Student guide to a gap year
These are difficult times for graduates, and if you are one, you don’t need an article to tell you that.
The odds stacked against graduate applicants aren’t promising, and are often as bad as 80 to one. This, coupled with the record-breaking rate of youth unemployment, means that the job market is increasingly competitive. Therefore, once your CV is filled with qualifications, internships and volunteering, one way to set yourself further apart from other applicants is by embarking on a gap year.
If you want to appear irresistible in the eyes of employers there are many schemes, internships and work opportunities abroad. However, irrespective of where you go or what you do, more important is how to articulate this to potential employers and mould your experiences around the job specifications
A productive gap year can present itself in an array of forms, so utilise your imagination to come up with ideas of how you can dedicate a year to making your CV incomparably impressive. Maybe you set up a gap year blog or photography website? Anything that demonstrates initiative and productivity will look good on your CV, showing that you had your career aspirations in mind at all times.
If, on completion of your degree, you’re unsure of specifically what career path is for you and therefore unsure of a specific gap year route, fear not. Simply envision yourself returning from your travels in a year’s time. In the perfect scenario, what have you learnt, achieved and experienced?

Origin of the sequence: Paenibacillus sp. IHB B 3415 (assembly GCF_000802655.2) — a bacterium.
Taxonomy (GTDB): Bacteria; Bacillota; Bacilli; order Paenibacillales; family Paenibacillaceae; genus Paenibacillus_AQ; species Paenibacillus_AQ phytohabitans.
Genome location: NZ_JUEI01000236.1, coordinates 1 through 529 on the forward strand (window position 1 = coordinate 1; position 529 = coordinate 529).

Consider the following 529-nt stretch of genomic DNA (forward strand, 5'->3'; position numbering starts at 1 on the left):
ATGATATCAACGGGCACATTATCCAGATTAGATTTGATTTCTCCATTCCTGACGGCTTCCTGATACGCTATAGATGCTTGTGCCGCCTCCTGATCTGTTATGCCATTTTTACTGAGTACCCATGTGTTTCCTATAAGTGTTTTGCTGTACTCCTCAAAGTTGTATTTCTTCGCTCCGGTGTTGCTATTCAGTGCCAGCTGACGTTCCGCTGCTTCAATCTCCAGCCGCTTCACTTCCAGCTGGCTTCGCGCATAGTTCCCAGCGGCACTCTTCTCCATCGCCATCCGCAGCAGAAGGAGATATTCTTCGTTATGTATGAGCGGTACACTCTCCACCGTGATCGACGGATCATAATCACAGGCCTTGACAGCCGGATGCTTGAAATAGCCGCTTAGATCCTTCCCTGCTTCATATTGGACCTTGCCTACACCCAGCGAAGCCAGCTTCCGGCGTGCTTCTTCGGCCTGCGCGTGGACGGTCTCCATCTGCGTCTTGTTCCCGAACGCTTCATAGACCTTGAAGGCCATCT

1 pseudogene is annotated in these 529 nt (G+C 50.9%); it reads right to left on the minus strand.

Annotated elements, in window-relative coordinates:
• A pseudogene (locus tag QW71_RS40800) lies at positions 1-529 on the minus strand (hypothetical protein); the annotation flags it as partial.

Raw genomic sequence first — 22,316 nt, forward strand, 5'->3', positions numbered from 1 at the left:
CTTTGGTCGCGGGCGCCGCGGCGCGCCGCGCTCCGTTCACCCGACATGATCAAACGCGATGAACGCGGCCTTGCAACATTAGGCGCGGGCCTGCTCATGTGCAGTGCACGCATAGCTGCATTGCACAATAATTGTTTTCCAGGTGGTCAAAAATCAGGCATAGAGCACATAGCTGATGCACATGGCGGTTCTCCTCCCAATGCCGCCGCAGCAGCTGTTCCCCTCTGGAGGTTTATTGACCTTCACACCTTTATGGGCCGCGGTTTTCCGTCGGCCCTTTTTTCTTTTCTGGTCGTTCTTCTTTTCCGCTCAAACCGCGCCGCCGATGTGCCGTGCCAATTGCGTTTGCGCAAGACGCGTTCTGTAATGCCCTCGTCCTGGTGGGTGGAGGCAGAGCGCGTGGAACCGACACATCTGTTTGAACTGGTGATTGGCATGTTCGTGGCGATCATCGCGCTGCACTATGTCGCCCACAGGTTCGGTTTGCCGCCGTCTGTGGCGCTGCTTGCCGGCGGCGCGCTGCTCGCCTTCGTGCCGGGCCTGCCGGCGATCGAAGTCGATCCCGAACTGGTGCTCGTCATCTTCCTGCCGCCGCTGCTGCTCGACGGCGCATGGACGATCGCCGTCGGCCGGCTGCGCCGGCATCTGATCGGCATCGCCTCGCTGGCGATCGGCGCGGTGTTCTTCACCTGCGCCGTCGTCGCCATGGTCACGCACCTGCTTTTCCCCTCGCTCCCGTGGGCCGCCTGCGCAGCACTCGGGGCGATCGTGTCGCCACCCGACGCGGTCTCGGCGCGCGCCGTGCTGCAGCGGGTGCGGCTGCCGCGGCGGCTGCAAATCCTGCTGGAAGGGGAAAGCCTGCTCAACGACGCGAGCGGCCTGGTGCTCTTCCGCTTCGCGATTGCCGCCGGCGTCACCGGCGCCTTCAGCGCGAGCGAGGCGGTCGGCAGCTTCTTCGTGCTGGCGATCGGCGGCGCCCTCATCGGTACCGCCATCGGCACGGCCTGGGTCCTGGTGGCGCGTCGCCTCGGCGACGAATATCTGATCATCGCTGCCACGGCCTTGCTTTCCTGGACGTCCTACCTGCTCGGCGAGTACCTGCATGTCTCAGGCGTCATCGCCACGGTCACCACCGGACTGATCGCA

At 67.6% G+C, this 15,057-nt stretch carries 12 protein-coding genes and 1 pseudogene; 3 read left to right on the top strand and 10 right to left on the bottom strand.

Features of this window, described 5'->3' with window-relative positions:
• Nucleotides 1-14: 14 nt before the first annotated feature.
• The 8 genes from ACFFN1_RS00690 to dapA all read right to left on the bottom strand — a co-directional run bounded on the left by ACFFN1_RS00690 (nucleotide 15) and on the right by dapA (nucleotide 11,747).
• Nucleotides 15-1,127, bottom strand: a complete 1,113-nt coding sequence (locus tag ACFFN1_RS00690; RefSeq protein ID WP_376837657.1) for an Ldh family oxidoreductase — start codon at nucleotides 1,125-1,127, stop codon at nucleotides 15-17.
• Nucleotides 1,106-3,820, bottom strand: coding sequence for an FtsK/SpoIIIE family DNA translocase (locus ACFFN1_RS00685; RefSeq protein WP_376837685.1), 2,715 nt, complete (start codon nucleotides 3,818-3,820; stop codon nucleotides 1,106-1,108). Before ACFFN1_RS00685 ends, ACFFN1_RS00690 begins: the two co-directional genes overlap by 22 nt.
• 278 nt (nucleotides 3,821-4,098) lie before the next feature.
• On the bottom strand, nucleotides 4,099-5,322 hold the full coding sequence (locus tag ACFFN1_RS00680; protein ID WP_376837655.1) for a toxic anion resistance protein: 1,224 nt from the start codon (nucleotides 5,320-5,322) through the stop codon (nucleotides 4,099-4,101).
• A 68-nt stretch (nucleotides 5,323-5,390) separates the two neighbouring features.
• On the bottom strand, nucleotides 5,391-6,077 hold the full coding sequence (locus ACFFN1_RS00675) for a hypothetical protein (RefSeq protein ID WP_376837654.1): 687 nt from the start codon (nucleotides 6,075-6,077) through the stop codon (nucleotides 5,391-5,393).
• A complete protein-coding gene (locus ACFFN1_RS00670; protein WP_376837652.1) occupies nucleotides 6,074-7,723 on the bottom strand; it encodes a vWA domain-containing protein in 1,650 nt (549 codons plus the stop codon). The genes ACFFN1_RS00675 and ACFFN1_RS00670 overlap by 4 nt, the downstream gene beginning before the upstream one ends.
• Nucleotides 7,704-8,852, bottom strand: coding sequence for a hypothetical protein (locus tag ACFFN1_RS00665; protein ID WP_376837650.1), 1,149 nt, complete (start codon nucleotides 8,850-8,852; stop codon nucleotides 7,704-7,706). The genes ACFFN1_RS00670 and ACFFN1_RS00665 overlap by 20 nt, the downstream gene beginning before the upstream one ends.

Embarking on a gap year provides employers with indisputable proof that you are independent, self-sufficient, and motivated. Whatever your gap year entails, you will most likely gain empathy and an international perspective that will set you apart from competing candidates.
As long as you’re clear of what skills you wish to use your gap year to improve on, you have sorted out travel insurance and foreign currency have collected some information of where you are visiting, you’ll return from your gap year much more attractive to employers. If you’re stuck for ideas of where to start, here are some suggestions:
TEFL (Teaching English as a first language)
TEFL offers courses in order to become fully qualified to teach English abroad. Once you have finished your training, you’re ready to find your first teaching post. Not only will this earn you some money, but will provide great experience for your CV.
If you’re looking for something a little more physical, there are several companies that offer free accommodation and transport in exchange for your expertise on the slopes. Many firms also offer the opportunity to work in catering roles, as team leaders or in entertainment roles. This is a great opportunity to boost your CV whilst enjoying beautiful scenery and meeting a multitude of people.
Working as an Au pair means living with a family and looking after their children, with some light housework possibly thrown in. In return for your labours, you will receive your accommodation and a little extra money.
Not knowing a foreign language will not be a massive setback, as many families will see this as an opportunity for you to teach their children English. Fitting into a family life that exists in a completely different culture will be impressive to employers.